‘Reverse Tashlich’ Program Encourages Jews to Keep the Oceans Clean
JNS.org – A Florida-based program aimed at reconnecting Jewish people to the ocean and empowering them to help keep the sea clean is attracting attention from communities around the United States and even in Israel.
On Rosh Hashanah, Jews throw bread in the water to symbolically cleanse themselves of their sins. The “Reverse Tashlich” project calls on Jewish communities to switch the process and remove these human “sins” from the water in waterfront cleanups.
The project is part of the Tikkun HaYam (“repairing the sea”) initiative launched last year. It was founded by Rabbi Ed Rosenthal, also the founder of Scubi Jew, a Hillel club that teaches marine conservation through a Jewish lens as part of its mission of Tikkun HaYam.
As Rosenthal, who serves as the Hillel rabbi at Eckerd College in Florida, explained to JNS: “It applies a modern context to an ancient practice. In addition, it is intended to raise awareness about one of the greatest existential threats to our planet, the ongoing destruction of the ocean.”
Every year, approximately 6 million tons of human-made trash pollute the water.
“Reverse Tashlich” started as a small program at the Suncoast Hillel at Eckerd College in Tampa Bay, which has a large marine-science program and a beach on campus. Three years ago, about a dozen students went to their local waterfront and cleaned nearly 100 pounds of trash.
The program then expanded under the leadership of Shayna Cohen, director of Tikkun HaYam, and last year’s first annual event included nine locations and 307 participants. Some 650 pounds of trash were collected from Miami, Tampa Bay, and Washington, D.C.
The next event is scheduled for October 6; groups in Boston, Minnesota, California, New York, and Israel have expressed interest in participating. Cohen and her team are also hosting a grant competition for people who collect the most trash, as a way to incentivize locals to do “some really hearty cleanups,” she said.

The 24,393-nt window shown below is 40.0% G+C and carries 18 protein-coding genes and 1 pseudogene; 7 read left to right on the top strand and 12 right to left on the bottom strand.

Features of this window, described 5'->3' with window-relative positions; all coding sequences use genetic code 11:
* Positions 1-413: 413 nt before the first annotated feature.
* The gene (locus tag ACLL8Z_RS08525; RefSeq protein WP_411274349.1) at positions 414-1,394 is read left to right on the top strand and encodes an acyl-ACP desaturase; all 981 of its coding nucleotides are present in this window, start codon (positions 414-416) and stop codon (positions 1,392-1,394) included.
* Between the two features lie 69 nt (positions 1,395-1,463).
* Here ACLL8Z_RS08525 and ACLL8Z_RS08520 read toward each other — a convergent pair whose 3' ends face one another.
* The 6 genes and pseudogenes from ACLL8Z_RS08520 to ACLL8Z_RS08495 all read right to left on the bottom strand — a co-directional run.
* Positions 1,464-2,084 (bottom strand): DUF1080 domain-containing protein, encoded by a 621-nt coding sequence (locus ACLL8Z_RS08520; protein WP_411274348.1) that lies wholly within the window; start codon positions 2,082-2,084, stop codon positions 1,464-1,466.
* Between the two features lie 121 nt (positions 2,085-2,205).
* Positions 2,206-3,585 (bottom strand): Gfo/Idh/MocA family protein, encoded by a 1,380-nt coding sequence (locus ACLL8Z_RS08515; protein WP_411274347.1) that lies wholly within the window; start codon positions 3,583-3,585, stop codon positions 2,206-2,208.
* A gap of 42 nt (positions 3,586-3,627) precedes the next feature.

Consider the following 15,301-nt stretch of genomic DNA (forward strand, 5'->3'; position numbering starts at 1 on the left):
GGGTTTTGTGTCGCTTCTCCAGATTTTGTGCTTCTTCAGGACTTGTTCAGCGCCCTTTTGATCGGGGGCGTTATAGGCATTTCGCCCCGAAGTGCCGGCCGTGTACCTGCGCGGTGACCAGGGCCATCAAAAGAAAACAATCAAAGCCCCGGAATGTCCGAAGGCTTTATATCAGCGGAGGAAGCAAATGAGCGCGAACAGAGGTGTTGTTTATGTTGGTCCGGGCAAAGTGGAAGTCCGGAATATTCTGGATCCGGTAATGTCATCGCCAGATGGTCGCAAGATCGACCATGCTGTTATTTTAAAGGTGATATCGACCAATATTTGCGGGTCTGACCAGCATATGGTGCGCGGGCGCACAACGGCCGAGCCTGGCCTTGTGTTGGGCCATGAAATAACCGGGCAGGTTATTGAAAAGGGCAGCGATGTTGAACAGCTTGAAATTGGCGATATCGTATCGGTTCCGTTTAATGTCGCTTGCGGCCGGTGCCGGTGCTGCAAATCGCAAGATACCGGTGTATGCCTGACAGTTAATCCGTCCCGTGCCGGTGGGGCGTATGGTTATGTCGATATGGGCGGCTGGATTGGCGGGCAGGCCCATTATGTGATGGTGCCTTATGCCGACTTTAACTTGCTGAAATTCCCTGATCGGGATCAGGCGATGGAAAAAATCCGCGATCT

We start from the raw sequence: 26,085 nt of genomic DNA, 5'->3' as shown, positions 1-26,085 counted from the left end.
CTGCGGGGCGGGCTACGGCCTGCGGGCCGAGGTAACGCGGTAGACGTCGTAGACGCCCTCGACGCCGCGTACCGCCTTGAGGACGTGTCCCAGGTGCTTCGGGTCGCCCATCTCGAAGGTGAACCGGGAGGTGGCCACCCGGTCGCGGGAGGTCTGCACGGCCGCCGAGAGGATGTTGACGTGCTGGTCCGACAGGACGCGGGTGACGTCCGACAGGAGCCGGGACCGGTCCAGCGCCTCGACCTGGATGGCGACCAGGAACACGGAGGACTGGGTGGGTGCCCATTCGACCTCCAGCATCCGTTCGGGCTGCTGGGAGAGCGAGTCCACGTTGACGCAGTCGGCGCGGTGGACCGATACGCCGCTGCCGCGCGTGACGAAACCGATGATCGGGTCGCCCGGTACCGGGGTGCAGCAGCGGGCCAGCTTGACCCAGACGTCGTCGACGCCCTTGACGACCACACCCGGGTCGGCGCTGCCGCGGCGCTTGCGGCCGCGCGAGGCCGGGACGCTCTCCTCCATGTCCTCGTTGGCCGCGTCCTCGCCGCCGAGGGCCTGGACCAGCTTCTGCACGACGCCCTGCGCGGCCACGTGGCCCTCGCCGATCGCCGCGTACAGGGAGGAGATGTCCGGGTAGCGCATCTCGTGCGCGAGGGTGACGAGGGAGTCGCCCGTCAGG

“Our dream goal is having this one day a year where the Jewish community gets involved in their ecosystem and helps make an impact in their environment,” said Cohen. “As Jews, we are required to care for the environment, but there is a stark lack of environmentalism when it comes to the ocean and the Jewish community … a lack of awareness in the Jewish community for marine conversation. Tikkun HaYam is just a way to bring the topic of the ocean into the conversation.”
Ahead of October’s event, individuals or team leaders can register their location on the “Reverse Tashlich” website, which is added to the public page so people can join. Participants then get in touch with each other to schedule a meetup, and Cohen provides coaching, guide books, and online seminars to help organize things ahead of the event. The sign-up is open to everyone.
“We want anybody to feel empowered to make a difference in the ocean,” said Cohen.
According to Rosenthal, many mitzvot apply to the environment, such as Bal Tashchit, the prohibition against needless and unnecessary waste and destruction. He discusses “Water Torah” in great length on the Tikkun HaYam website, citing texts that describe “the deep Jewish connection to the sea and the profound spiritual nature of water” and how the Torah calls upon Jews to care for the ocean.
Tikkun HaYam’s goal is to show there is a Jewish connection to the sea, and its name is connected to the Jewish concept of tikkun olam, the repair of the world.
Rosenthal said, “We call it ‘Tikkun HaYam’ because people, especially Jews, have a tendency to forget that even though they may speak of going ‘green’ to save the environment, we actually live on a blue planet. The ocean makes up 71 percent of the planet. It produces more oxygen than all of the rainforests and trees in the world combined.”
“Water is the most unifying force in the world,” he continued. “Every living organism from a worm to a whale, from a weed to a towering oak tree, from an amoeba to man — everything is made up mostly of water. … Water is the source of life. If the ocean dies, we die. I can’t think of a more tikkun olam effort than that.”